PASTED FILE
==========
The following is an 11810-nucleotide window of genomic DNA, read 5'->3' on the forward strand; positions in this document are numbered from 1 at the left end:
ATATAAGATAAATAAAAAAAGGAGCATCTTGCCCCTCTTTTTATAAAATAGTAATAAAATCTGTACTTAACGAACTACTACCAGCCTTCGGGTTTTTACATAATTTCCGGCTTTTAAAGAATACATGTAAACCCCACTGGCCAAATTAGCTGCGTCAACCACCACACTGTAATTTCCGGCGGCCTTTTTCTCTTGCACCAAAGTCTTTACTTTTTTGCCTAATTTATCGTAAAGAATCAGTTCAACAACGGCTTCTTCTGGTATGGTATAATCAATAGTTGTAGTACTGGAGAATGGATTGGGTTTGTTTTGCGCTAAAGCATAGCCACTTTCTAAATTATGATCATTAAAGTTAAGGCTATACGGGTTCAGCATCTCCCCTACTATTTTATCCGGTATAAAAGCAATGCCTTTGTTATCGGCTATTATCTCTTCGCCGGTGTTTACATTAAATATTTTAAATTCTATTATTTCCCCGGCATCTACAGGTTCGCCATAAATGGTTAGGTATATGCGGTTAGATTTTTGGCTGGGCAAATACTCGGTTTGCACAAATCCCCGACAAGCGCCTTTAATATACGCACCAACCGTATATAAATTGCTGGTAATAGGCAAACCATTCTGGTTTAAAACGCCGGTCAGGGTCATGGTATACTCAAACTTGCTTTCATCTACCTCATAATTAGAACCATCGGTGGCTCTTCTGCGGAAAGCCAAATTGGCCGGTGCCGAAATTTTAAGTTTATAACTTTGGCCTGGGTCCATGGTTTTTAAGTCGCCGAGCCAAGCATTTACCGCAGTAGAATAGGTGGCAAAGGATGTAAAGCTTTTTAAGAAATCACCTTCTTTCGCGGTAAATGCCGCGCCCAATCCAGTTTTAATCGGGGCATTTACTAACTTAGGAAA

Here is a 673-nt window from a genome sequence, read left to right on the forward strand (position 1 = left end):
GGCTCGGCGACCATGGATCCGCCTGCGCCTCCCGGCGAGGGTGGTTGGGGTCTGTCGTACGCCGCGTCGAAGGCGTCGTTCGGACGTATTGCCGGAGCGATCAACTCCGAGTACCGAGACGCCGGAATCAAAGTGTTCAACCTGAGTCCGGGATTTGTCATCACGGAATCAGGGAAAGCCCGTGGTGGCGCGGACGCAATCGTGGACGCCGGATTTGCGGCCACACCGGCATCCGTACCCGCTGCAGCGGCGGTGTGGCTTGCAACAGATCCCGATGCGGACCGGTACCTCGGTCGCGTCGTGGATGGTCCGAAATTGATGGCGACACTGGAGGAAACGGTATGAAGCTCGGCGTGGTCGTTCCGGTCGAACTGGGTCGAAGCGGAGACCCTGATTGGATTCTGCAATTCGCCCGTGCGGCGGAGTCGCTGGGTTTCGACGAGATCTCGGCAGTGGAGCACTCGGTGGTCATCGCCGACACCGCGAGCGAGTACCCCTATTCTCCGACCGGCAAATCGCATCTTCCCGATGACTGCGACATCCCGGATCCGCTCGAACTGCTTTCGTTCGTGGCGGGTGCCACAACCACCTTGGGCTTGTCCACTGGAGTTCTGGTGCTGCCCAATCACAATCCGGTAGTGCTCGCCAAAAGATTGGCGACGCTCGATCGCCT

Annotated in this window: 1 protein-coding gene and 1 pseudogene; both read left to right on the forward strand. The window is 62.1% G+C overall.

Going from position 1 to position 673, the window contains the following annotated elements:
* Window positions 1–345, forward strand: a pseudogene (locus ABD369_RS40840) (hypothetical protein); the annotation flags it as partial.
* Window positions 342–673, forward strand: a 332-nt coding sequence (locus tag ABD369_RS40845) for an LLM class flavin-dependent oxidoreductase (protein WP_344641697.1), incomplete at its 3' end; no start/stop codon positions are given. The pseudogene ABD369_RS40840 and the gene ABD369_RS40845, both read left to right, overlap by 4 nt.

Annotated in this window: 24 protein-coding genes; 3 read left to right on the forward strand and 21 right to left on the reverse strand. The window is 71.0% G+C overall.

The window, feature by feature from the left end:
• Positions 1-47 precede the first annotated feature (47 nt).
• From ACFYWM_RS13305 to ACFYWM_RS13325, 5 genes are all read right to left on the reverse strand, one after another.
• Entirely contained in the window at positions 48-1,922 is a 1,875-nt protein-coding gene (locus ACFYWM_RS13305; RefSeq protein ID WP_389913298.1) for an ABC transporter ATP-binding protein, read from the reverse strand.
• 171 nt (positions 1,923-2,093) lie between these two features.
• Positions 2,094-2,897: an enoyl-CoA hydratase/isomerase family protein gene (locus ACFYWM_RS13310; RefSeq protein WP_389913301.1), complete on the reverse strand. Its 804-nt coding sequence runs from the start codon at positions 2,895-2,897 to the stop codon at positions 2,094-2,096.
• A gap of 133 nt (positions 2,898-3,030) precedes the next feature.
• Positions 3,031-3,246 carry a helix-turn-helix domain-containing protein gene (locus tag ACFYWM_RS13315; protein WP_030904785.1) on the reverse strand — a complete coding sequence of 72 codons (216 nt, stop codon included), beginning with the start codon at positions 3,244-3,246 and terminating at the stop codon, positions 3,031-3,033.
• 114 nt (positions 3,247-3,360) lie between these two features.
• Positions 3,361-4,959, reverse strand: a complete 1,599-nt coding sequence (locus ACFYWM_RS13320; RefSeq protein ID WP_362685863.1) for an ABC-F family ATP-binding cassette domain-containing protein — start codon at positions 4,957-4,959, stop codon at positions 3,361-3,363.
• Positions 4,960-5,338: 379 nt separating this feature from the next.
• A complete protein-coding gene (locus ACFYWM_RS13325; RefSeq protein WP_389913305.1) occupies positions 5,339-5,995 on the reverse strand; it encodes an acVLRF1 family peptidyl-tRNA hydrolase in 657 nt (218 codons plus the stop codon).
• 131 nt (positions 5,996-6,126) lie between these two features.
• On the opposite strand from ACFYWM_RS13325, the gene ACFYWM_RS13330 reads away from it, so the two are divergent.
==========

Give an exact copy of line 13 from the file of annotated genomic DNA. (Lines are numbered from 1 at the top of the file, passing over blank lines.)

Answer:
• Entirely contained in the window at positions 48-1,922 is a 1,875-nt protein-coding gene (locus ACFYWM_RS13305; RefSeq protein ID WP_389913298.1) for an ABC transporter ATP-binding protein, read from the reverse strand.